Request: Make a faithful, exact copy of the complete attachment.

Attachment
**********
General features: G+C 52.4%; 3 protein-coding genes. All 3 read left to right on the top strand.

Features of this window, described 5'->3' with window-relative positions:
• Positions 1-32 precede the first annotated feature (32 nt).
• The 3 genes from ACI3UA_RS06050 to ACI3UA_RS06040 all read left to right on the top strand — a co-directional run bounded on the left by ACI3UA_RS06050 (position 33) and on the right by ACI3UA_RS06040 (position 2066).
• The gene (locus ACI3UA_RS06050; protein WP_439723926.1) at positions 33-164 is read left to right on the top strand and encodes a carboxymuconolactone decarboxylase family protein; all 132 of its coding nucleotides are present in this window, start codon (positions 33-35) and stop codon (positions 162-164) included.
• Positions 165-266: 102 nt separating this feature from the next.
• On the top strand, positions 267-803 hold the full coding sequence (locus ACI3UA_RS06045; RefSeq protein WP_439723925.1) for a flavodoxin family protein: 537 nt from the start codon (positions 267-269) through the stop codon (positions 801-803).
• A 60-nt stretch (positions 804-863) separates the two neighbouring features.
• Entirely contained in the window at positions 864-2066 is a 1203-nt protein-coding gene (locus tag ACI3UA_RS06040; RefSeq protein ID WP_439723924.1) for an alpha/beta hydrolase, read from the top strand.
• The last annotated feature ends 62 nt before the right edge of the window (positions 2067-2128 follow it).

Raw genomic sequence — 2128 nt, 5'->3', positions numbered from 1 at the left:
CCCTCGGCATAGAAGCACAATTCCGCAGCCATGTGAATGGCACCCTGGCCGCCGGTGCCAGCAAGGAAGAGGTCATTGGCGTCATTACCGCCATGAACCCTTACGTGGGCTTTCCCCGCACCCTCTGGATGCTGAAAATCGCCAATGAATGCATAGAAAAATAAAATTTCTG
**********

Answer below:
General features: G+C 52.4%; 3 protein-coding genes. All 3 read left to right on the top strand.

Features of this window, described 5'->3' with window-relative positions:
• Positions 1-32 precede the first annotated feature (32 nt).
• The 3 genes from ACI3UA_RS06050 to ACI3UA_RS06040 all read left to right on the top strand — a co-directional run bounded on the left by ACI3UA_RS06050 (position 33) and on the right by ACI3UA_RS06040 (position 2066).
• The gene (locus ACI3UA_RS06050; protein WP_439723926.1) at positions 33-164 is read left to right on the top strand and encodes a carboxymuconolactone decarboxylase family protein; all 132 of its coding nucleotides are present in this window, start codon (positions 33-35) and stop codon (positions 162-164) included.
• Positions 165-266: 102 nt separating this feature from the next.
• On the top strand, positions 267-803 hold the full coding sequence (locus ACI3UA_RS06045; RefSeq protein WP_439723925.1) for a flavodoxin family protein: 537 nt from the start codon (positions 267-269) through the stop codon (positions 801-803).
• A 60-nt stretch (positions 804-863) separates the two neighbouring features.
• Entirely contained in the window at positions 864-2066 is a 1203-nt protein-coding gene (locus tag ACI3UA_RS06040; RefSeq protein ID WP_439723924.1) for an alpha/beta hydrolase, read from the top strand.
• The last annotated feature ends 62 nt before the right edge of the window (positions 2067-2128 follow it).

Raw genomic sequence — 2128 nt, 5'->3', positions numbered from 1 at the left:
CCCTCGGCATAGAAGCACAATTCCGCAGCCATGTGAATGGCACCCTGGCCGCCGGTGCCAGCAAGGAAGAGGTCATTGGCGTCATTACCGCCATGAACCCTTACGTGGGCTTTCCCCGCACCCTCTGGATGCTGAAAATCGCCAATGAATGCATAGAAAAATAAAATTTCTG